If you had told a Buffalo Bills fan at the end of Super Bowl XXV 32 years ago that they would be back in the showpiece event for the next three years, it might have taken the edge off the heartbreaking spectacle of Scott Norwood missing a game-winning field goal attempt. At least, it might have done that until you filled in the blanks – that 20-19 defeat to the Giants would be the closest they would get on the scoreboard to actually winning one of those four Super Bowls. With the Bills now among the favorites at in2bet.com.cy to win the 57th iteration of the biggest game in sports, fans who are younger than their mid-30s will be getting excited – but those who remember those four years may be more pessimistic.
There’s little doubt that the Bills are good enough to be NFL champions, but it’s fair to say that an experience like the early 90s conditions football fans to be skeptical. Buffalo may have the best all-around offense and a defense capable of competing with the best, but until you’ve been to the show, you never really know whether you have what it takes to win it. And while they’d certainly be a popular winner, nobody is going to hand them a shot at it. So the question is there to be asked: Can the Buffalo Bills of 2023 put to rest the trauma of 1991-4?
If not now, when?
When a team loses in the deciding match or narrowly misses out on reaching it, there are always people who will say, “This isn’t the last you’ve heard of [team name here]; I promise you!”. And yet, sometimes it is. The Atlanta Falcons reached the big game in 2017 and raced out to a 28-3 lead over the favored New England Patriots. They then conceded 31 unanswered points and lost in overtime, and they haven’t gone close since. Sometimes in sports, you have to strike while the iron is hot, and with Josh Allen having the perfect mix of youthful athleticism and game-managing experience, the iron may never get hotter than this. The Bills should be thinking that the moment is now.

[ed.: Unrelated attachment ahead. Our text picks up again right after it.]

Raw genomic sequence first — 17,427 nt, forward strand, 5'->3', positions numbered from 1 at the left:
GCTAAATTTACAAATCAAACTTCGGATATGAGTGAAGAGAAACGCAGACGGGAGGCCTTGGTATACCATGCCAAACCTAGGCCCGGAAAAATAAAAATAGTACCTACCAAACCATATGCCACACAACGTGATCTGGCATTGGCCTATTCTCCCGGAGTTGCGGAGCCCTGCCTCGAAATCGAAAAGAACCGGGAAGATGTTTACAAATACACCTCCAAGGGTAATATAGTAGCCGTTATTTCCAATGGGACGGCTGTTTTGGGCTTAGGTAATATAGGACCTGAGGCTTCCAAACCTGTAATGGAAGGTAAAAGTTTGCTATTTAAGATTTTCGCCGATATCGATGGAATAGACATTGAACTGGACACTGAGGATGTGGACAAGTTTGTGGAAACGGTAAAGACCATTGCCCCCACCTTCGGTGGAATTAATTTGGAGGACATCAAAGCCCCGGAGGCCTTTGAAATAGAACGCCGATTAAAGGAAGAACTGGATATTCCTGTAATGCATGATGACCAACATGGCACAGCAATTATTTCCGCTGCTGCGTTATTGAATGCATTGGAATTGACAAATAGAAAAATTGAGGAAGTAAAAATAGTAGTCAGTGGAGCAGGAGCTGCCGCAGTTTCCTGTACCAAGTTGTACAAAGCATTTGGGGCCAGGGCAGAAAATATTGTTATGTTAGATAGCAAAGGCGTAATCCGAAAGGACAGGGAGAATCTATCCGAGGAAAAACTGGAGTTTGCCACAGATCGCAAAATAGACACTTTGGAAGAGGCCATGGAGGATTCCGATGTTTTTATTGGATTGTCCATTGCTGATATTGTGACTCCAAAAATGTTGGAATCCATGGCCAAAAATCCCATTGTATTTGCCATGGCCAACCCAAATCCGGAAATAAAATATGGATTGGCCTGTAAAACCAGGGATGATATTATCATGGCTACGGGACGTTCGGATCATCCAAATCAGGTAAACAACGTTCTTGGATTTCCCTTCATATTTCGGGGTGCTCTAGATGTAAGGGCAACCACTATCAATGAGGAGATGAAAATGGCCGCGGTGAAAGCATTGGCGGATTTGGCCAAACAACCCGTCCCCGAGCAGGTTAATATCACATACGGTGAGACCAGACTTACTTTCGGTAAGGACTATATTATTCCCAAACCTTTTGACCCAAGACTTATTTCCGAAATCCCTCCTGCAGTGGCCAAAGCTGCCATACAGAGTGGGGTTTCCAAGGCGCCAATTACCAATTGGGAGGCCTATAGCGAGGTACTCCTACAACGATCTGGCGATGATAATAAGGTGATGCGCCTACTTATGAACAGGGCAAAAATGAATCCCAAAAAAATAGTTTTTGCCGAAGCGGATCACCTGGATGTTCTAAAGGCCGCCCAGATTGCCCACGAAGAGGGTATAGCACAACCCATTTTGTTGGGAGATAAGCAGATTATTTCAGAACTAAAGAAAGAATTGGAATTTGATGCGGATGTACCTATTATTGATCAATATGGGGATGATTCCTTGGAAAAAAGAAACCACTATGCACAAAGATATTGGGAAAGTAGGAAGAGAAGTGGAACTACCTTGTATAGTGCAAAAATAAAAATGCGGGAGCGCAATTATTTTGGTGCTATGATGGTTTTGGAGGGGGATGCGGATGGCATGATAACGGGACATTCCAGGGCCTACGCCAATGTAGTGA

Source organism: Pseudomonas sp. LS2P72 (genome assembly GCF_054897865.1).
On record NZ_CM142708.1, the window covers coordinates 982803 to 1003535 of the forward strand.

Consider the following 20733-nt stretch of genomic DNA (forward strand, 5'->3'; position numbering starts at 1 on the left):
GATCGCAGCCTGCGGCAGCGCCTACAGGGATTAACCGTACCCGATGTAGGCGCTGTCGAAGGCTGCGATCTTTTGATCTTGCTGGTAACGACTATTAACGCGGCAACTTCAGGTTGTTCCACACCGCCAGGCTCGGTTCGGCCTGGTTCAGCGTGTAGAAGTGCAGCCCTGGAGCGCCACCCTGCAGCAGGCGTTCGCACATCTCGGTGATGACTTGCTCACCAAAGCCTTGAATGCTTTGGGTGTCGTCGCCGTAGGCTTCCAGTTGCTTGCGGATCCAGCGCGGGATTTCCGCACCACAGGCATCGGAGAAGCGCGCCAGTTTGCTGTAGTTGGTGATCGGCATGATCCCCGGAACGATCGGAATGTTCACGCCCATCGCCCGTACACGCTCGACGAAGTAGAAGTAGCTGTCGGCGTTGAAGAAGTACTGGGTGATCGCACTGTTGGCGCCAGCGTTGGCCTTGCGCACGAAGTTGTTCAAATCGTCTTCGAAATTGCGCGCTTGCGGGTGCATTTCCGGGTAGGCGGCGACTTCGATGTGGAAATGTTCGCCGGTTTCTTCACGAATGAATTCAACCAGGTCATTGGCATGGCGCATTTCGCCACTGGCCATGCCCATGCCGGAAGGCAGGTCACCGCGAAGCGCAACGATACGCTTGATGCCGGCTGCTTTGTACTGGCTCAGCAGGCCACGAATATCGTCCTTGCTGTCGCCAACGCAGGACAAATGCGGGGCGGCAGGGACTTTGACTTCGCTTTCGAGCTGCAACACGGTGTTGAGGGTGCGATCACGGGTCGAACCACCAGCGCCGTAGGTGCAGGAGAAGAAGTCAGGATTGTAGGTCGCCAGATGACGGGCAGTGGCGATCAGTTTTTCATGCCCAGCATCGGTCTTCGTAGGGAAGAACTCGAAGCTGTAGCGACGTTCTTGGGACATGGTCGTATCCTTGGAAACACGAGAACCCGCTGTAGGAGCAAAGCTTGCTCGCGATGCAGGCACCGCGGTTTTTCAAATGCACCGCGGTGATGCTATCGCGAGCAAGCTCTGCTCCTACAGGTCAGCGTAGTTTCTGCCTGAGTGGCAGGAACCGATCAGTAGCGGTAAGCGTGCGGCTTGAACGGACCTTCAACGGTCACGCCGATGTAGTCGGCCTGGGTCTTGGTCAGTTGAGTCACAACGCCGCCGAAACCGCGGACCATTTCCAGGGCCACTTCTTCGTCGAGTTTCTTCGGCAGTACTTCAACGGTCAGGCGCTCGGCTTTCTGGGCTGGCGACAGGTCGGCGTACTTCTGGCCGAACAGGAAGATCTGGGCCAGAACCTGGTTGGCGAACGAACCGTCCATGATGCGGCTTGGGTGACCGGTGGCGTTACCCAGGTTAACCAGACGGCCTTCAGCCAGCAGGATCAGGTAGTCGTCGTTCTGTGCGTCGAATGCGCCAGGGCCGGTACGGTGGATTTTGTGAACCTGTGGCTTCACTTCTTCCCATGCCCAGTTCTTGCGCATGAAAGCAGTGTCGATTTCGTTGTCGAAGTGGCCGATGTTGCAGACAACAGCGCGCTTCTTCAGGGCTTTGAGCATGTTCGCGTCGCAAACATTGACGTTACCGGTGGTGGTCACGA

The Hamlin factor
It’s been less than a fortnight since Bills safety Damar Hamlin tackled Cincinnati wide receiver Tee Higgins and then collapsed on the field, having been struck in the chest by Higgins’ shoulder. After what turned out to be a cardiac arrest, doctors fought to save Hamlin’s life.
Not only were they successful in doing so, but Hamlin has now been able to leave the hospital with a clean neurological profile. It’s the best possible news, and Bills players can now reflect on how fortunate they are to have their colleague and friend still around after all the fears that resulted from that collapse. This kind of thing galvanizes a team, and they now have a positive example of why you should always make the most of opportunities.
They need to get there first
Of course, talking about whether the Bills can win the Super Bowl presupposes them actually getting there. The first two steps should be straightforward: Miami without Tua and (probably) a Jacksonville squad that needs to cook a little longer before it’s ready. That would take them to the AFC Championship, where their opponent would be Cincinnati or Kansas City. Joe Burrow or Patrick Mahomes. The team they were playing at the time of Damar Hamlin’s collapse, or the team that kicked them out in last season’s Divisional round. Becoming AFC champions will be a challenge for Buffalo, and if they can do that, they can certainly beat whatever the NFC throws at them.